### Video Transcript

If the acute angle between the straight lines whose equations are ππ¦ minus two π₯ plus 19 is equal to zero and nine π₯ minus seven π¦ minus eight is equal to zero is π by four, find all the possible values of π.

In this question, weβre given the equations of two straight lines, both given in general form. And we can see one of these straight lines has an unknown value of π. We need to determine this value of π. And to do this, weβre told that the acute angle between the two straight lines is π by four. And itβs worth noting we need to determine all of the possible values of π, so there may be multiple correct solutions or no solutions.

To do this, letβs start by recalling how we find the acute angle between two given straight lines. We know if πΌ is the acute angle between two straight lines with slopes π sub one and π sub two, then the tan of πΌ will be equal to the absolute value of π sub one minus π sub two divided by one plus π sub one times π sub two. If we know the slopes of the two lines π sub one and π sub two, then we can solve for πΌ by taking the inverse tangent of both sides of the equation. However, in this case, weβre not trying to find the value of πΌ. Weβre already told that πΌ is π by four. Instead, we need to find the value of π. Since we know the value of πΌ, we could substitute this into our equation. We can then use the two given equations to find expressions for the slopes.

Letβs start with the slope of the first line. We want to find the slope of the line ππ¦ minus two π₯ plus 19 is equal to zero. And we can note this line is given in general form, and itβs difficult to determine the slope of a line given in general form. So instead, letβs rearrange this into slopeβintercept form. We start by adding two π₯ to both sides of the equation and subtracting 19 from both sides of the equation. We get ππ¦ is equal to two π₯ minus 19.

Now, weβre going to divide through by π. This gives us that π¦ is equal to two π₯ over π minus 19 over π. And itβs worth noting weβre making an assumption here. Weβre assuming our value of π is nonzero. If our value of π is equal to zero, then this equation simplifies to give us negative two π₯ plus 19 is equal to zero. We can rearrange this to get π₯ is equal to 19 over two. In other words, this line would be a vertical line at 19 over two.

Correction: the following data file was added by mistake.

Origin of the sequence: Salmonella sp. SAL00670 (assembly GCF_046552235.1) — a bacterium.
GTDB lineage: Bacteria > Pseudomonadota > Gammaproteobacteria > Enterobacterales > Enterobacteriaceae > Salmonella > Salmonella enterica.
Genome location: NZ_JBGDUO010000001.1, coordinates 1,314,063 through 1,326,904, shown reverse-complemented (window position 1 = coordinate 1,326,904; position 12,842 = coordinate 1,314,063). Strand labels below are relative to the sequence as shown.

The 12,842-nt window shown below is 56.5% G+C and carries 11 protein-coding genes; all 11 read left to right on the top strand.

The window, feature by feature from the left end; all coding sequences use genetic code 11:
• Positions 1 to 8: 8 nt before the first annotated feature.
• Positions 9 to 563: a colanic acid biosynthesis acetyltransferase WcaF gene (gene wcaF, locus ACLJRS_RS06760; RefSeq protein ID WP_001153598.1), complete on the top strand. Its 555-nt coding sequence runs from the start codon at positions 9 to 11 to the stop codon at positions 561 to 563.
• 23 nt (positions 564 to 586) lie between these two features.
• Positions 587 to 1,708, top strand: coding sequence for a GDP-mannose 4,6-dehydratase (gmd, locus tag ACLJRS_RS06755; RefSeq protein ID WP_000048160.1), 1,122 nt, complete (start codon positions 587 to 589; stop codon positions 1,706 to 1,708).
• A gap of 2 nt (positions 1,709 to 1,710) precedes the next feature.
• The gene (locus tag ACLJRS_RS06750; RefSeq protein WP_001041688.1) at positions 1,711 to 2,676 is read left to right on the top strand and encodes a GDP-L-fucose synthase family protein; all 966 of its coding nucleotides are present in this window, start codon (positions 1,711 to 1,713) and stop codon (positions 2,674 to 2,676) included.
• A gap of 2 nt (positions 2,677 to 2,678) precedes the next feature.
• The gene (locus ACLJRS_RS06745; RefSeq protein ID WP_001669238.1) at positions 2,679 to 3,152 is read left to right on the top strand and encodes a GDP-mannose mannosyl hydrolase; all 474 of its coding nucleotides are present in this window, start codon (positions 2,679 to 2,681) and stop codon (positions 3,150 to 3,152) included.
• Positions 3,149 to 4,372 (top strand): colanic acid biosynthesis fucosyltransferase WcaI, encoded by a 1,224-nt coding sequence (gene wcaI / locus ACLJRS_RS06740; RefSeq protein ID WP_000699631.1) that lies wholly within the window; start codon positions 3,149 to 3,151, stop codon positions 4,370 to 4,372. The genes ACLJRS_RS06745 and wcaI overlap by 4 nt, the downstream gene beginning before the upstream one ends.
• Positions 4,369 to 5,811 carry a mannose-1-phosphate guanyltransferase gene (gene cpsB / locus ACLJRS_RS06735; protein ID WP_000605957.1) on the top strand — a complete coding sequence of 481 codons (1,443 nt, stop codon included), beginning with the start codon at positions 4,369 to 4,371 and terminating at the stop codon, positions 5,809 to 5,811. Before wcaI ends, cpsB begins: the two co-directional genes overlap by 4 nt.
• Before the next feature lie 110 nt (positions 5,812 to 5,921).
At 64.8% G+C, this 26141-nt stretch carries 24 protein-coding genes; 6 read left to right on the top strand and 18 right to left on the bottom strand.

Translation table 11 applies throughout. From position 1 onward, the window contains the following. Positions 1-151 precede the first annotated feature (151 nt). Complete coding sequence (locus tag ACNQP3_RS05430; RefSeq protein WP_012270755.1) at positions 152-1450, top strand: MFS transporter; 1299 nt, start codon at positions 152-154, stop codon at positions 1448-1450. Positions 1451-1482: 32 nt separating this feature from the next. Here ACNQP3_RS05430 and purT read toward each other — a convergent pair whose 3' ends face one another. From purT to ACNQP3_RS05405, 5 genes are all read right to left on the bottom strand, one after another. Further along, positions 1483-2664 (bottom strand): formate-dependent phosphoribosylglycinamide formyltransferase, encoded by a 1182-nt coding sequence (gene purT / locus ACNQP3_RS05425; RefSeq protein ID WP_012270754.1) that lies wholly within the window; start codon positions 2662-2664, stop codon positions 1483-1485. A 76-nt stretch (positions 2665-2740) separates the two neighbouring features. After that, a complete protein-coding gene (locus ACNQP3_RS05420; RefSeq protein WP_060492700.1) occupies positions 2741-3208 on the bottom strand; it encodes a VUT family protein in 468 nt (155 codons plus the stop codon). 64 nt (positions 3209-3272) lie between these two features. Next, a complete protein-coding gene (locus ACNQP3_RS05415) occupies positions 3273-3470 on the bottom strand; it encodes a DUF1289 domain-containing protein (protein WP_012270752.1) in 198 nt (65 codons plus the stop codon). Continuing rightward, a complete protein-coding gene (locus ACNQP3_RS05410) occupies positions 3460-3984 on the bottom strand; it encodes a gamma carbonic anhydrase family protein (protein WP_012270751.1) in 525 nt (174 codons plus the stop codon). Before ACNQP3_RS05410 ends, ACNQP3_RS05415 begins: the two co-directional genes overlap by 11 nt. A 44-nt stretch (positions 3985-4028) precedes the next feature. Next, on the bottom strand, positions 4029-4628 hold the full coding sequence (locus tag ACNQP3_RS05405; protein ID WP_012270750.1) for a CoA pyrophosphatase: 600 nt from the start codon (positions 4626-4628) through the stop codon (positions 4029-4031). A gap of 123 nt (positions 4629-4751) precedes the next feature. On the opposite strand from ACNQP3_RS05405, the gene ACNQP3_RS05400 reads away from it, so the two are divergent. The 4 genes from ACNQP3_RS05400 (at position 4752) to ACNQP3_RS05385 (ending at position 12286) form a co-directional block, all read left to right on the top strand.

Since vertical lines do not have a defined slope, we canβt use our formula to determine the angle between two straight lines if one of the lines is vertical. So weβre going to need to treat this case separately. We can, however, determine the slope of the second line in the same way. We start by adding seven π¦ to both sides of the equation. We get seven π¦ is equal to nine π₯ minus eight. We then divide the equation through by seven. π¦ is equal to nine over seven π₯ minus eight over seven.

Before we use our formula, letβs now consider the case where π is equal to zero. Weβll start by sketching our first line. Itβs a vertical line at 19 over two. We know the angle between the two straight lines is π by four; weβre told this in the question. And we can notice that this vertical line is parallel to the π¦-axis. So the angle between this line and any other line will be the same as the angle between that line and the π¦-axis since itβs a transversal of parallel lines. And in particular, weβre told that this angle is π by four. So we can also see that the angle it makes with the positive π₯-axis will also be π by four. And the only line which makes an angle of π by four in this manner with the positive π₯-axis will have slope one.